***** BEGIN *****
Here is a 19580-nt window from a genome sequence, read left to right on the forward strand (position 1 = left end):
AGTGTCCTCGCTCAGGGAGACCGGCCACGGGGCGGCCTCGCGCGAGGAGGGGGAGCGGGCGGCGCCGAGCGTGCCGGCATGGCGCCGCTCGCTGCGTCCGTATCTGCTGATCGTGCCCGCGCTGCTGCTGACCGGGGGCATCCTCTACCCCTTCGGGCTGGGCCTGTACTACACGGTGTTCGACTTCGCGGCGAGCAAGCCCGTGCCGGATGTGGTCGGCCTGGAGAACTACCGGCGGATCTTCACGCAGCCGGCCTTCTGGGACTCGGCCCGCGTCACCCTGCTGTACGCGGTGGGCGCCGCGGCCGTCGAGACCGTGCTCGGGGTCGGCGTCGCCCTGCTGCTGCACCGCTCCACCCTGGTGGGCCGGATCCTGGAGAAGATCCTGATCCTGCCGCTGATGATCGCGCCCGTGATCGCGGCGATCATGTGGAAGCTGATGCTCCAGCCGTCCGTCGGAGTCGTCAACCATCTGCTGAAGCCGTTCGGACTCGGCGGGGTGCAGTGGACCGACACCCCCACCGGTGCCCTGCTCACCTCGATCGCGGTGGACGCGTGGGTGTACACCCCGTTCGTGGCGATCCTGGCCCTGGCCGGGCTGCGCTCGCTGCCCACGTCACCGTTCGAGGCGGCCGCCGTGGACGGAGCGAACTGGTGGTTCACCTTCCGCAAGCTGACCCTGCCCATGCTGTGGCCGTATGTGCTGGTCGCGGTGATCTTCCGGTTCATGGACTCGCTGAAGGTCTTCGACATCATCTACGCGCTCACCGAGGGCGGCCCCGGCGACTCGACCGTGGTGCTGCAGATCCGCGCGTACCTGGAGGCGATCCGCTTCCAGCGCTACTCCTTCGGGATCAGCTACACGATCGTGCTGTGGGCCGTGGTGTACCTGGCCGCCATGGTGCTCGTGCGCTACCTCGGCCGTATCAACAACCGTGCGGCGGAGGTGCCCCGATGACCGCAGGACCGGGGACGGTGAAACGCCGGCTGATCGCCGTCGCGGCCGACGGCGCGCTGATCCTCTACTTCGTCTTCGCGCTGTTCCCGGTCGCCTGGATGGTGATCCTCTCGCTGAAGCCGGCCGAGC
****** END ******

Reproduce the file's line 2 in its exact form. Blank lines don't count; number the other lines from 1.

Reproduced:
AGTGTCCTCGCTCAGGGAGACCGGCCACGGGGCGGCCTCGCGCGAGGAGGGGGAGCGGGCGGCGCCGAGCGTGCCGGCATGGCGCCGCTCGCTGCGTCCGTATCTGCTGATCGTGCCCGCGCTGCTGCTGACCGGGGGCATCCTCTACCCCTTCGGGCTGGGCCTGTACTACACGGTGTTCGACTTCGCGGCGAGCAAGCCCGTGCCGGATGTGGTCGGCCTGGAGAACTACCGGCGGATCTTCACGCAGCCGGCCTTCTGGGACTCGGCCCGCGTCACCCTGCTGTACGCGGTGGGCGCCGCGGCCGTCGAGACCGTGCTCGGGGTCGGCGTCGCCCTGCTGCTGCACCGCTCCACCCTGGTGGGCCGGATCCTGGAGAAGATCCTGATCCTGCCGCTGATGATCGCGCCCGTGATCGCGGCGATCATGTGGAAGCTGATGCTCCAGCCGTCCGTCGGAGTCGTCAACCATCTGCTGAAGCCGTTCGGACTCGGCGGGGTGCAGTGGACCGACACCCCCACCGGTGCCCTGCTCACCTCGATCGCGGTGGACGCGTGGGTGTACACCCCGTTCGTGGCGATCCTGGCCCTGGCCGGGCTGCGCTCGCTGCCCACGTCACCGTTCGAGGCGGCCGCCGTGGACGGAGCGAACTGGTGGTTCACCTTCCGCAAGCTGACCCTGCCCATGCTGTGGCCGTATGTGCTGGTCGCGGTGATCTTCCGGTTCATGGACTCGCTGAAGGTCTTCGACATCATCTACGCGCTCACCGAGGGCGGCCCCGGCGACTCGACCGTGGTGCTGCAGATCCGCGCGTACCTGGAGGCGATCCGCTTCCAGCGCTACTCCTTCGGGATCAGCTACACGATCGTGCTGTGGGCCGTGGTGTACCTGGCCGCCATGGTGCTCGTGCGCTACCTCGGCCGTATCAACAACCGTGCGGCGGAGGTGCCCCGATGACCGCAGGACCGGGGACGGTGAAACGCCGGCTGATCGCCGTCGCGGCCGACGGCGCGCTGATCCTCTACTTCGTCTTCGCGCTGTTCCCGGTCGCCTGGATGGTGATCCTCTCGCTGAAGCCGGCCGAGC